When you interview a candidate, they’re interviewing you, too

Unemployment is currently very low — under 4%1. That means that good candidates can be very selective about the positions they accept. Your interview process is incredibly important in giving candidates a great first impression.

Altering your interview process can have an immediate and substantial impact on how quality applicants perceive your company. Here are some tips:

"Treat the candidate like a customer"

We love this recommendation, from Candice McGlen of The Rinker Group. Thinking of a candidate like customer is a great mindset to guide your entire hiring process.

From Candice: "If a candidate doesn't feel good about how they're engaged during the hiring process, then they may lose interest or enthusiasm about the opportunity. It just takes a little courtesy, preparation, care and punctuality to create a good experience."2

So, how do you create that good experience?

Come prepared

Just as you expect a candidate to know a bit about your company, you should know a bit about an applicant as well. At the very least, make sure you have reviewed the candidate’s resume before the interview. Rather than having a candidate explain their entire career history (which is the purpose of the resume), come prepared with specific questions, for example, about their experience with a particular task, software, or type of customer — things that aren’t on their resume.

Being prepared extends to others who will be in the interview as well. If two or more people will be conducting an interview, consider sharing a candidate’s resume, prescreen responses, any assessment scores, and more with those conducting an interview.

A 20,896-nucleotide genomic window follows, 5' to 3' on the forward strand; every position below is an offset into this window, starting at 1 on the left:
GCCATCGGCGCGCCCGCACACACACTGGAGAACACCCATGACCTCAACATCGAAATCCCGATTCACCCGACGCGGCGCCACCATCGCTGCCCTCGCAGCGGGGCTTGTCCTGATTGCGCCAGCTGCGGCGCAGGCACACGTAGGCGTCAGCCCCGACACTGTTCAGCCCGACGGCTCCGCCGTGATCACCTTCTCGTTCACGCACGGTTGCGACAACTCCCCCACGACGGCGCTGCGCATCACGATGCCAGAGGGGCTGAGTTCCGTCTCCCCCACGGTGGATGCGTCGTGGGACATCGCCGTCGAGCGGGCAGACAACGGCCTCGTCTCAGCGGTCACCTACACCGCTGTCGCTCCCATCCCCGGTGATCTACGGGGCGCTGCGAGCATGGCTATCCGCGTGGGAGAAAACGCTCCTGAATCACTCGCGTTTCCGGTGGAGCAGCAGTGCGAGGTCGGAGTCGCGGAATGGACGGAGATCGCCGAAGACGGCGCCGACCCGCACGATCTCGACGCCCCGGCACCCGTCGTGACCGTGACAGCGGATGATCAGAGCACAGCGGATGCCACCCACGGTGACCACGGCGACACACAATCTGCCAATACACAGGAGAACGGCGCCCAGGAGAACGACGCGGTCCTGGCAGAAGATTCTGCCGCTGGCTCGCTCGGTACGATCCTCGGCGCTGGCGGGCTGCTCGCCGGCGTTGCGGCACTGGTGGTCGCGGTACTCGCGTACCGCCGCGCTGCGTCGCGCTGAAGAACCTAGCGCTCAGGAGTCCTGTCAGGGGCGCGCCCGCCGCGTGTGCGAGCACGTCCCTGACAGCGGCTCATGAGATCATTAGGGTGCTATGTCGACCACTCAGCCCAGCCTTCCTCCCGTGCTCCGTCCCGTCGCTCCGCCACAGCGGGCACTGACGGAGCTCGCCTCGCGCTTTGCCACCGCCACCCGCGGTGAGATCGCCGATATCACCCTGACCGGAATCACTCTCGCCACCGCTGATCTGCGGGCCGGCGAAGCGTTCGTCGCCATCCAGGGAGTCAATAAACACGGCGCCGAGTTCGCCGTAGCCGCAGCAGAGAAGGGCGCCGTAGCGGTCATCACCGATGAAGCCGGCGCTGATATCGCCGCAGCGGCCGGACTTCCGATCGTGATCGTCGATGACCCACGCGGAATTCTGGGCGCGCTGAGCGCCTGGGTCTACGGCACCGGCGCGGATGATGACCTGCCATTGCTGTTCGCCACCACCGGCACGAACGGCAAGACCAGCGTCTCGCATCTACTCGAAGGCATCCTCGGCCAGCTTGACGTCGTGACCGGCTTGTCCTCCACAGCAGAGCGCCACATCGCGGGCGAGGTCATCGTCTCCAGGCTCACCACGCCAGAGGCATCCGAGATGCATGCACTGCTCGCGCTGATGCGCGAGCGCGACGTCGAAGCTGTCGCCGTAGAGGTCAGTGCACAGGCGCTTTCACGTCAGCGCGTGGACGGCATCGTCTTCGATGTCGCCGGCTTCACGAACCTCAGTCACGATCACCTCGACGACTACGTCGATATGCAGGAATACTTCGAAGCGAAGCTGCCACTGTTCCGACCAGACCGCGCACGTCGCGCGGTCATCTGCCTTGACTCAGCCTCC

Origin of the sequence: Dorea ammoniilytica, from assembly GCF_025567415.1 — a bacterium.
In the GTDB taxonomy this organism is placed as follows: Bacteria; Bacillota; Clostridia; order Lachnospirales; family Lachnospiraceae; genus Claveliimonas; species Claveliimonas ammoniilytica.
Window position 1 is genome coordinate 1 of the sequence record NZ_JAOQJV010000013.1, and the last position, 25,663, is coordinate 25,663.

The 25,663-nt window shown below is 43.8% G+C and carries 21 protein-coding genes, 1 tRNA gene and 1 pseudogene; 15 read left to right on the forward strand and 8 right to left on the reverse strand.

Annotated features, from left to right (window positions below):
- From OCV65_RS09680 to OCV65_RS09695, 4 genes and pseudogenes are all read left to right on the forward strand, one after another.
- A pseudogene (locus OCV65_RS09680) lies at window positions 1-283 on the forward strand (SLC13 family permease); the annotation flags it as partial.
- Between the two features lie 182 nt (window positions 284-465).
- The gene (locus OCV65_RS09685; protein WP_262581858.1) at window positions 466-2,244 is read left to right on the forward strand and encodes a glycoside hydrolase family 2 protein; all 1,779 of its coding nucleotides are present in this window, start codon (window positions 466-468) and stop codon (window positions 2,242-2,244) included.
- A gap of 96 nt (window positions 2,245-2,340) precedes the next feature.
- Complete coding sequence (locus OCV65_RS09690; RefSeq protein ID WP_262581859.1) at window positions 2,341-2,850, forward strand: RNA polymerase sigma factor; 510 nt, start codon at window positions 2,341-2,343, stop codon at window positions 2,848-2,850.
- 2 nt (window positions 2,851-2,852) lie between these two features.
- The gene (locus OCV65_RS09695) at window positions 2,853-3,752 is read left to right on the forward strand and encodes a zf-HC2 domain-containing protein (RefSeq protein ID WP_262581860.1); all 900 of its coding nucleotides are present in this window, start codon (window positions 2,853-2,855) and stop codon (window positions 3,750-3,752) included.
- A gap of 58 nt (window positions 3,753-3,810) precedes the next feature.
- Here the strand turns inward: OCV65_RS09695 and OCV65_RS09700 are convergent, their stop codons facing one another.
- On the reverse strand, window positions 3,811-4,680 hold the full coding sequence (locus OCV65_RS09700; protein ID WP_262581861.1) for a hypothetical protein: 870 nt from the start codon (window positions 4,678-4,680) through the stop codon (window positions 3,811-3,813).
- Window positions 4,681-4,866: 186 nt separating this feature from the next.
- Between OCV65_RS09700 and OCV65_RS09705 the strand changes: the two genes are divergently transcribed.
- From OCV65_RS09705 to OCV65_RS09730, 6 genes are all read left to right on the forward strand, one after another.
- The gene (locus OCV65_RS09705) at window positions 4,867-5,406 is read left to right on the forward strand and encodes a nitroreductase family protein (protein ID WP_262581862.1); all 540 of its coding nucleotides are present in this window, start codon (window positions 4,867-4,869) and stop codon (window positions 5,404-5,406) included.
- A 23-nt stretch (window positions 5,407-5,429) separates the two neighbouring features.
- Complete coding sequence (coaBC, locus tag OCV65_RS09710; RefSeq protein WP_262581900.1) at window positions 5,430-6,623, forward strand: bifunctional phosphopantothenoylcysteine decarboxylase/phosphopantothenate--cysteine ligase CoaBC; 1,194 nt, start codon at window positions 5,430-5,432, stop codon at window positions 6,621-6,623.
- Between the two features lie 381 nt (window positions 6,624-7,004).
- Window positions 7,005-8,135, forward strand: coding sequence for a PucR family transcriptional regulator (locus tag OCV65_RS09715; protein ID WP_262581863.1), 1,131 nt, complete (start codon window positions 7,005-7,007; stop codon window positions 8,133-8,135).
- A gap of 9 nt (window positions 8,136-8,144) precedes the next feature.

Here’s what that looks like in CareerPlug:

share an applicant
 

Be active and engaged

A CareerPlug employee recounted a past job interview in which the interviewer spent the whole time texting. She remembered the interview years later, but for the wrong reasons. Not only is it important to give the candidate your full attention, but you should also show genuine excitement about the candidate. When you bring your best to an interview, the candidate will too.


Follow up with the candidate

When you’ve decided not to move forward with a candidate, the best thing to do is let that candidate know as soon as possible. Send a rejection letter with just a few clicks (More info: How do I send a rejection letter to an applicant?). When a candidate knows where they stand, they’ll have a more positive experience of your company even when they weren’t selected for the job. Leaving a rejected candidate feeling respected and informed benefits your company in many ways. You may hope to hire the candidate in the future for a different position, or they might spread positive things about you to their networks.

Your number one hiring objective is quickly hiring the most qualified applicant. Your number one client objective is likely very different. However, when you treat your candidates with the same care as you would a customer, you’re setting yourself up for success.

Sources:
1 - Bureau of Labor Statistics
2 - 13 Essential Etiquette Tips for Today's Hiring Manager